"Veil of Māyā, The"

Schopenhauer's System and Early Indian Thought

By Douglas L. Berger

Subjects: Philosophy
Imprint: Distribution Partners
Paperback : 9781586842437, 343 pages, May 2004

Explores the interpretive problems, complexities, and legacies of Schopenhauer’s encounter with ancient India.


Schopenhauer, perhaps more than any other Western philosopher, has been associated with Asian, and specifically Indian philosophy. The problem in the last 150 years of commentarial literature has been assessing what his relationship to Indian thought was. Both European and Indian scholars have vacillated over the years from great confidence that Schopenhauer's system was inspired by and even representative of classical Indian thought to a concurrence that Schopenhauer's knowledge of pre-systematic Hinduism and Buddhism was superficial and his invoking of their ideas was meant to reflect ideas and cultural presuppositions that were his own.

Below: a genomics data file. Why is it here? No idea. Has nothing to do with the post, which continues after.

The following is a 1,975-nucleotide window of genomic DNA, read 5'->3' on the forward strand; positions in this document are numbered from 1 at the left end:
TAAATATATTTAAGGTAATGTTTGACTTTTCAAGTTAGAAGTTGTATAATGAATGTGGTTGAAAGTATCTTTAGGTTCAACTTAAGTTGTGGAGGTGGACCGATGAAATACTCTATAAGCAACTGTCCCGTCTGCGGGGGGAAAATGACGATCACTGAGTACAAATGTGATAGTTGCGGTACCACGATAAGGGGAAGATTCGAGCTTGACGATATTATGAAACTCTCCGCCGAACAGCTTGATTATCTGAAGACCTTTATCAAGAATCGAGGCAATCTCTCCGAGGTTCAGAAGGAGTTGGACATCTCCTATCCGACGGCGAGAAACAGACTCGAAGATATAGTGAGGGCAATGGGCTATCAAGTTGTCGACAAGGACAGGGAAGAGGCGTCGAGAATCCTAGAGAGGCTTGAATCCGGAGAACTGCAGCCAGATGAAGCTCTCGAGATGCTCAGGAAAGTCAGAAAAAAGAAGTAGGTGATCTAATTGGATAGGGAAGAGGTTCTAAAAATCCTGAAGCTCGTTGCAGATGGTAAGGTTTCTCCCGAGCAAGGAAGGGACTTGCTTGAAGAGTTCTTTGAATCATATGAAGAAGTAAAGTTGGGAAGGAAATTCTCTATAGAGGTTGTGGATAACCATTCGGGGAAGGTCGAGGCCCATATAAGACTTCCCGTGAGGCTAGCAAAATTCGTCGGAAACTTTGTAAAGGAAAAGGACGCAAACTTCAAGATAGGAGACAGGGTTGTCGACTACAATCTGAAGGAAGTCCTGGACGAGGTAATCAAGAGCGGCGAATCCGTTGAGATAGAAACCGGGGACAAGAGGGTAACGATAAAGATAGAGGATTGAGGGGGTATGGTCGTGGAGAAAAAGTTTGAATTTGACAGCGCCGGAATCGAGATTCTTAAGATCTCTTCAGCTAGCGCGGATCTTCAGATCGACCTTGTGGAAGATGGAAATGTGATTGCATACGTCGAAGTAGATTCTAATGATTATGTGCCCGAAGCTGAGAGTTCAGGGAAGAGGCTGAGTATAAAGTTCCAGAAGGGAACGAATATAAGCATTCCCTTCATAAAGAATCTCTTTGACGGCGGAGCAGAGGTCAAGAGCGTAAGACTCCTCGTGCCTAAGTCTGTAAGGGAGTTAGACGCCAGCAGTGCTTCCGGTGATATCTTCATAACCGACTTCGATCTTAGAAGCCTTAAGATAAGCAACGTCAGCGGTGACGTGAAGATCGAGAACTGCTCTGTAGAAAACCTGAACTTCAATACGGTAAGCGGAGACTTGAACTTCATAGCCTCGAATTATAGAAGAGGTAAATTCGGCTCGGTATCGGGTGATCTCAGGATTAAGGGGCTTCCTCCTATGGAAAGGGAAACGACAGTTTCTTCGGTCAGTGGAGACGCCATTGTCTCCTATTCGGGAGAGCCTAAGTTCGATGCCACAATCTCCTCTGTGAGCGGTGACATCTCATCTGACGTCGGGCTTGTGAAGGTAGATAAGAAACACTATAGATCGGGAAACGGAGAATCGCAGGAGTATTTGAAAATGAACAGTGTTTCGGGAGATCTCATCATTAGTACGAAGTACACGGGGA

"The Veil of Maya" explores the interpretive problems, complexities, and legacies of Schopenhauer's encounter with ancient India. It sets out to determine exactly to what degree the formation of Schopenhauer's system was influenced by his knowledge of Indian philosophy, exposes his Eurocentric prejudices and reactions to India, as well as details how his understanding of the concept of "maya" profoundly affected his theories of knowledge, metaphysics and ethics. This study will challenge us to rethink both the dangers and the possibilities of cross-cultural philosophical reflection.